Moderate Drought Develops

Moderate Drought Develops
Updated on Thursday, June 14, 2007
Next Scheduled Update on Thursday, June 21, 2007
Since April 15 of this year, rainfall totals across much of Central Indiana have remained well below normal for the time period. Many areas have experienced less than half the rain that normally would be expected from April 15 through now. Area totals during this time period ranged from 3 to 6 inches. Normally around 8 inches of rain can be expected during this time.
Because of the lack of rainfall since mid April, the June 12th release of the U.S. Drought Monitor indicated Abnormally Dry (D0) conditions across all of Central and Southern Indiana. Portions of Central Indiana, from the Indianapolis metro area and southeastward to Ohio were elevated into the Moderate Drought (D1) category. Only extreme northern Indiana was not classified as abnormally dry.
Due to a significant surplus of rainfall that existed from late 2006 into the first few months of 2007, drought conditions have not yet significantly impacted deep groundwater levels, however the impacts were becoming more pronounced in surface moisture and stream flows.
Image below is courtesy of the National Drought Mitigation Center:
US Drought Monitor, June 12, 2007

Local Area Impacted:
Abnormally Dry (D0) conditions were present in all counties in Central Indiana. Moderate Drought (D1) conditions were present from the Indianapolis metro area and extended southeastward to Ohio.
Image courtesy of National Drought Mitigation Center:



State and Local Actions:

 Local water companies continue to advise residents to use water wisely. Authorities in several communities across Central Indiana have enacted voluntary water restrictions.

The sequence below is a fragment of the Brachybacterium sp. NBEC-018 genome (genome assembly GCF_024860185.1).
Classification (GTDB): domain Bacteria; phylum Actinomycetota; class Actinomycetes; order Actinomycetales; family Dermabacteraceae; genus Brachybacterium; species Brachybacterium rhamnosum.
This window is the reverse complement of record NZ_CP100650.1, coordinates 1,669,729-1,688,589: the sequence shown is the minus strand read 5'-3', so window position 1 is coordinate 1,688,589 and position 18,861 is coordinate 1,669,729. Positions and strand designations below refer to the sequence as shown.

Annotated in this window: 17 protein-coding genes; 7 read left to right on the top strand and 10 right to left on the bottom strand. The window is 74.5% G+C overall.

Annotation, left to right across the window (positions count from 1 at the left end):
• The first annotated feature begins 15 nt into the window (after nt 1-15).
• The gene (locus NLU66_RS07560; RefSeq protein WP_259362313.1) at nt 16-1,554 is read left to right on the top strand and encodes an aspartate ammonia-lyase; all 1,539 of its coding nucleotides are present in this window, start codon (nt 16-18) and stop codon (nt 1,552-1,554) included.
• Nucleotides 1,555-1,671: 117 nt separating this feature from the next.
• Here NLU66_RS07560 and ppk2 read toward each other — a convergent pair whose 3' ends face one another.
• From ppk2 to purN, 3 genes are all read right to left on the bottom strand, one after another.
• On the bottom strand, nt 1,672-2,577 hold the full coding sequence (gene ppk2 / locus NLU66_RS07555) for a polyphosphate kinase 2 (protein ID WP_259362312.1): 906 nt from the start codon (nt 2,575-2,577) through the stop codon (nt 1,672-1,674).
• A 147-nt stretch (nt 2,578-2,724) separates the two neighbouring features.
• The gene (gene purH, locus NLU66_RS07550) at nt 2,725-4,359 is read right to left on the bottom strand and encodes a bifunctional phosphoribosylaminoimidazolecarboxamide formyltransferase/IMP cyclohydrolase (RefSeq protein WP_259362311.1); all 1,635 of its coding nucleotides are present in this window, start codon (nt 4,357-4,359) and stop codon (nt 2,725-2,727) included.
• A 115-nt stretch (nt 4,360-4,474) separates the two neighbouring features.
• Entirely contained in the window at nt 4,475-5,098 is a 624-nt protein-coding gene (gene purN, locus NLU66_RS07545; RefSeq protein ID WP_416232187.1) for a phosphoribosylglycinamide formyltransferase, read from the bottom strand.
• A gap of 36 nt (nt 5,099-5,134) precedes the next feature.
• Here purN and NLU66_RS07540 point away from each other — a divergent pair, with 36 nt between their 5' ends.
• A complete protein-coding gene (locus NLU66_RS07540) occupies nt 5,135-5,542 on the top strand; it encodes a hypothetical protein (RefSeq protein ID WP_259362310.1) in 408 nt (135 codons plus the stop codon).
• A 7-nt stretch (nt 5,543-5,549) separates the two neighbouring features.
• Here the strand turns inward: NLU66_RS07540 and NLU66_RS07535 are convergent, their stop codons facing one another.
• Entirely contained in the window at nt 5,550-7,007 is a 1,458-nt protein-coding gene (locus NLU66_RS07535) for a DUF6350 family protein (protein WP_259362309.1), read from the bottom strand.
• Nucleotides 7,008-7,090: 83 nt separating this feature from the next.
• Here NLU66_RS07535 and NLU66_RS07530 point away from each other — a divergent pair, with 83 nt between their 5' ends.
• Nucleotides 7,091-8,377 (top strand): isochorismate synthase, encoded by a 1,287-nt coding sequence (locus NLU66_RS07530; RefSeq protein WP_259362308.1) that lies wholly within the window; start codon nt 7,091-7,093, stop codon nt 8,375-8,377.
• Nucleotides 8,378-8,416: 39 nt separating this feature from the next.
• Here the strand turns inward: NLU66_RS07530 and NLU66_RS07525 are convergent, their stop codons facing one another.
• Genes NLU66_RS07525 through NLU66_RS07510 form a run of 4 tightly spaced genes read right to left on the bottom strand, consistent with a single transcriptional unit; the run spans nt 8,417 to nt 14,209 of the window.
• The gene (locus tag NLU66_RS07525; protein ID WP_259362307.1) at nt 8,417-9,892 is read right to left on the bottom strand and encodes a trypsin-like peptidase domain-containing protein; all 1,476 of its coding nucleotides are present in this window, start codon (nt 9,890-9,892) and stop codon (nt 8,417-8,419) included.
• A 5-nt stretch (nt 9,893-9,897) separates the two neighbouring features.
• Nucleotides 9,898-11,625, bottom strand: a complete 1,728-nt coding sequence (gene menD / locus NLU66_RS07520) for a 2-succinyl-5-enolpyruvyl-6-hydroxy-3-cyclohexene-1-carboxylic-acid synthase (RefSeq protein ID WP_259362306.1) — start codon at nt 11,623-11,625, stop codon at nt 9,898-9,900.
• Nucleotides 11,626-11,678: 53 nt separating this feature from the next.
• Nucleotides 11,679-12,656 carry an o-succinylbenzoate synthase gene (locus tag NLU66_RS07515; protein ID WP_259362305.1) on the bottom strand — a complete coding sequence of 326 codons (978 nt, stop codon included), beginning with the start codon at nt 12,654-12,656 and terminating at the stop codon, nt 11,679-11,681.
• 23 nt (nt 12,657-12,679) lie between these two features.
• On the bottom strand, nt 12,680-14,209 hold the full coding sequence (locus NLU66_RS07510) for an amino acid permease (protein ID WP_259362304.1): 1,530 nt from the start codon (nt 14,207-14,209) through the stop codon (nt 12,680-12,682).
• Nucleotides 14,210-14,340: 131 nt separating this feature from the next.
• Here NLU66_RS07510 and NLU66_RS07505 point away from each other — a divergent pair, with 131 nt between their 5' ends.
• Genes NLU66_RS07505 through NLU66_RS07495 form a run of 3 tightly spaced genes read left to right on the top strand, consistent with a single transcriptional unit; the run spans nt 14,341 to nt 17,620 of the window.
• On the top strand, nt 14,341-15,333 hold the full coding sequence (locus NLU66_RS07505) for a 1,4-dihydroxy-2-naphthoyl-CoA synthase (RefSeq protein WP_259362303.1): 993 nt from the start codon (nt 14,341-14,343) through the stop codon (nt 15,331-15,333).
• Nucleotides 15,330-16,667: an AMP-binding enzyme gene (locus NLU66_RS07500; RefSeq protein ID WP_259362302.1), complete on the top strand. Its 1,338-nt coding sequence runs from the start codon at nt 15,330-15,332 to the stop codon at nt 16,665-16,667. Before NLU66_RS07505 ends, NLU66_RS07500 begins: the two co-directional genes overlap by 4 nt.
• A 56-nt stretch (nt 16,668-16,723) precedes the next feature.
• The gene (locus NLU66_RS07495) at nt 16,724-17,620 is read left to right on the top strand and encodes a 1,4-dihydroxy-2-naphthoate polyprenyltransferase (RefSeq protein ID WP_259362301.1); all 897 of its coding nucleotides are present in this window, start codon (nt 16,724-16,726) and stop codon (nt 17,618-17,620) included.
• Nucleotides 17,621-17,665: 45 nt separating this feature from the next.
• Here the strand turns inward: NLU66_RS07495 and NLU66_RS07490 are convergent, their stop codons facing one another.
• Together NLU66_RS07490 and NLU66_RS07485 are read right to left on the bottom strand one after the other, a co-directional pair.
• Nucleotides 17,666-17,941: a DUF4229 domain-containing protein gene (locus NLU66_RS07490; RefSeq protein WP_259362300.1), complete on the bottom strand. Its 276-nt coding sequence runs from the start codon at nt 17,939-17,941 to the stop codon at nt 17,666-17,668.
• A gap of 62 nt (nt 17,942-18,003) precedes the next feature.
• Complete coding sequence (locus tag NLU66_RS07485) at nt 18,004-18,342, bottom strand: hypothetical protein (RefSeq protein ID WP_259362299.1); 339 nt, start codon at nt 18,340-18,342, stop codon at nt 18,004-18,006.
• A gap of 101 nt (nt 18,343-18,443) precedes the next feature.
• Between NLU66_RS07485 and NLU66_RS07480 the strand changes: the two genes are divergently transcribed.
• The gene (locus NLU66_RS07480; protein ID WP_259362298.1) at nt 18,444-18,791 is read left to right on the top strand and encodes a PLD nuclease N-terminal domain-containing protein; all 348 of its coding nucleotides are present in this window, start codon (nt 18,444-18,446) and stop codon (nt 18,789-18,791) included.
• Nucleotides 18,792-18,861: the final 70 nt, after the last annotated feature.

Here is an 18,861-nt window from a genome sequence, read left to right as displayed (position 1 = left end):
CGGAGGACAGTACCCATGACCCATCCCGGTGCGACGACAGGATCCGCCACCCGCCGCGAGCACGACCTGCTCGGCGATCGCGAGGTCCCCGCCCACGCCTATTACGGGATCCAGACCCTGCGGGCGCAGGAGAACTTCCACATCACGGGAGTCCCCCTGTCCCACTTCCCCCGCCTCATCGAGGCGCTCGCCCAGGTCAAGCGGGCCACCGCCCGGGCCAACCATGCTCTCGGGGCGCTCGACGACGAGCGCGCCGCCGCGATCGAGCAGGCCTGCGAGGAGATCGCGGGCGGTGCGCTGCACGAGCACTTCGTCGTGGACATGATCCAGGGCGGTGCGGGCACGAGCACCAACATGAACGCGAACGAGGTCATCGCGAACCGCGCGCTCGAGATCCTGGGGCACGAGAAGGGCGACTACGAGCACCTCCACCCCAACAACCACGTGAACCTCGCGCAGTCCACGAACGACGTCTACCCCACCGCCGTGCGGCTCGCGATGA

Climatological Summary:
Since April 15, 2007, precipitation deficits ranged between three and six inches across central Indiana.
The sixty days between April 15 and June 13 have been the seventh driest during this time period on record for Indianapolis, and this year has brought the driest weather during this time period since 1988.
The image below is courtesy of the Indiana State Climate Office at and it provides a graphical representation of mean rainfall deficits since May 12007.

Soil Moisture Conditions
As of June 16, the Midwestern Regional Climate Center (MRCC) indicated soil moisture deficits of at least  0.6 inches across Central Indiana. The greatest deficits were found in areas south of Indianapolis. The image below is courtesy of the MRCC at

Groundwater Impacts:
Groundwater levels have not yet been significantly impacted during the current period of abnormal dryness. Detailed information courtesy of the U.S. Geological Survey is at
Ground-water watch
GW symbol explantion

River and Stream Flow Conditions:
With well below normal amounts of precipitation since May 1, levels on area rivers and streams have fallen. The map below indicates the comparison of current flow levels to normal conditions for this time of year.
The map is courtesy of the USGS at
 map legend for real-time streamflow condition map

Precipitation/Temperature Outlooks:
The six to ten day outlook, covering the period of June 20th through 24th, indicates temperatures near normal across Central Indiana. The Precipitation Outlook indicates near normal precipitation across Central and Southern Indiana. During this time period, normal precipitation is about seven tenths of an inch.
Further out in time the eight to fourteen day outlook, covering the period of June 22nd to 28tth indicates near normal precipitation and near normal temperatures. Normal precipitation for this period is about one inch.
Thirty and ninety day outlooks call for equal chances of below, above, or near normal values of temperatures and precipitation.

Questions or Comments:
Logan Johnson
Climate Services Focal Point
National Weather Service, Indianapolis
Telephone: (317) 856-0360

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